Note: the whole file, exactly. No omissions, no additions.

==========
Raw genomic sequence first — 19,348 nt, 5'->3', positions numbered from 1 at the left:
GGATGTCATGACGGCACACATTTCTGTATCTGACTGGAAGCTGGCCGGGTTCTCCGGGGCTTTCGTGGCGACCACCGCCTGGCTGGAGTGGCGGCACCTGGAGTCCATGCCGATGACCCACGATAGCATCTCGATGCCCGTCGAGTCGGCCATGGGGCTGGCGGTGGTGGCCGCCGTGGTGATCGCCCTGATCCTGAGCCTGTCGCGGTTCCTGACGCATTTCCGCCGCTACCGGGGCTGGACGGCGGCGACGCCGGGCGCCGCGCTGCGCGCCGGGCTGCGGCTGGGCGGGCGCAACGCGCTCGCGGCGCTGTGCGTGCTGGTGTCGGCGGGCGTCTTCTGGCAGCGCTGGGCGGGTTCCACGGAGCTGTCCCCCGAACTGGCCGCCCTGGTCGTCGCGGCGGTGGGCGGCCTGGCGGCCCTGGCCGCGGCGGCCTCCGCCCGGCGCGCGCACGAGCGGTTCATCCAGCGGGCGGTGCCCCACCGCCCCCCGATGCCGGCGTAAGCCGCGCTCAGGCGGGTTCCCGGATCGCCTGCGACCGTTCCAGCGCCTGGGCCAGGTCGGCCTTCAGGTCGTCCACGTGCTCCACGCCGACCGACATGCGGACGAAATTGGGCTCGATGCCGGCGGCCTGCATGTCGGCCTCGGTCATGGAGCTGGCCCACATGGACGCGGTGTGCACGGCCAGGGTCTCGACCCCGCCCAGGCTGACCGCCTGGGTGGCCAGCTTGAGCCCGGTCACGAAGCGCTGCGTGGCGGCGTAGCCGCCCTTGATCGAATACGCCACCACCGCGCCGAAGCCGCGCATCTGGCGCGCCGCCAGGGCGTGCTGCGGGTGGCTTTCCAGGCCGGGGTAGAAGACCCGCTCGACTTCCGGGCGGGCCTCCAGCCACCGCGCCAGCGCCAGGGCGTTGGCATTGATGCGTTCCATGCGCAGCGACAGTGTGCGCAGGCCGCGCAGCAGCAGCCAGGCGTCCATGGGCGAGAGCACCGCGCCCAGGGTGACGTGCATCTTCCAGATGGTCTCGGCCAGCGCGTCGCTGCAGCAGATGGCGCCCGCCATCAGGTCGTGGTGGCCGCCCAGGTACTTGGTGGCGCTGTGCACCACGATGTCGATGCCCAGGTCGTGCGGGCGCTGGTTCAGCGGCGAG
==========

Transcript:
Raw genomic sequence first — 19,348 nt, 5'->3', positions numbered from 1 at the left:
GGATGTCATGACGGCACACATTTCTGTATCTGACTGGAAGCTGGCCGGGTTCTCCGGGGCTTTCGTGGCGACCACCGCCTGGCTGGAGTGGCGGCACCTGGAGTCCATGCCGATGACCCACGATAGCATCTCGATGCCCGTCGAGTCGGCCATGGGGCTGGCGGTGGTGGCCGCCGTGGTGATCGCCCTGATCCTGAGCCTGTCGCGGTTCCTGACGCATTTCCGCCGCTACCGGGGCTGGACGGCGGCGACGCCGGGCGCCGCGCTGCGCGCCGGGCTGCGGCTGGGCGGGCGCAACGCGCTCGCGGCGCTGTGCGTGCTGGTGTCGGCGGGCGTCTTCTGGCAGCGCTGGGCGGGTTCCACGGAGCTGTCCCCCGAACTGGCCGCCCTGGTCGTCGCGGCGGTGGGCGGCCTGGCGGCCCTGGCCGCGGCGGCCTCCGCCCGGCGCGCGCACGAGCGGTTCATCCAGCGGGCGGTGCCCCACCGCCCCCCGATGCCGGCGTAAGCCGCGCTCAGGCGGGTTCCCGGATCGCCTGCGACCGTTCCAGCGCCTGGGCCAGGTCGGCCTTCAGGTCGTCCACGTGCTCCACGCCGACCGACATGCGGACGAAATTGGGCTCGATGCCGGCGGCCTGCATGTCGGCCTCGGTCATGGAGCTGGCCCACATGGACGCGGTGTGCACGGCCAGGGTCTCGACCCCGCCCAGGCTGACCGCCTGGGTGGCCAGCTTGAGCCCGGTCACGAAGCGCTGCGTGGCGGCGTAGCCGCCCTTGATCGAATACGCCACCACCGCGCCGAAGCCGCGCATCTGGCGCGCCGCCAGGGCGTGCTGCGGGTGGCTTTCCAGGCCGGGGTAGAAGACCCGCTCGACTTCCGGGCGGGCCTCCAGCCACCGCGCCAGCGCCAGGGCGTTGGCATTGATGCGTTCCATGCGCAGCGACAGTGTGCGCAGGCCGCGCAGCAGCAGCCAGGCGTCCATGGGCGAGAGCACCGCGCCCAGGGTGACGTGCATCTTCCAGATGGTCTCGGCCAGCGCGTCGCTGCAGCAGATGGCGCCCGCCATCAGGTCGTGGTGGCCGCCCAGGTACTTGGTGGCGCTGTGCACCACGATGTCGATGCCCAGGTCGTGCGGGCGCTGGTTCAGCGGCGAG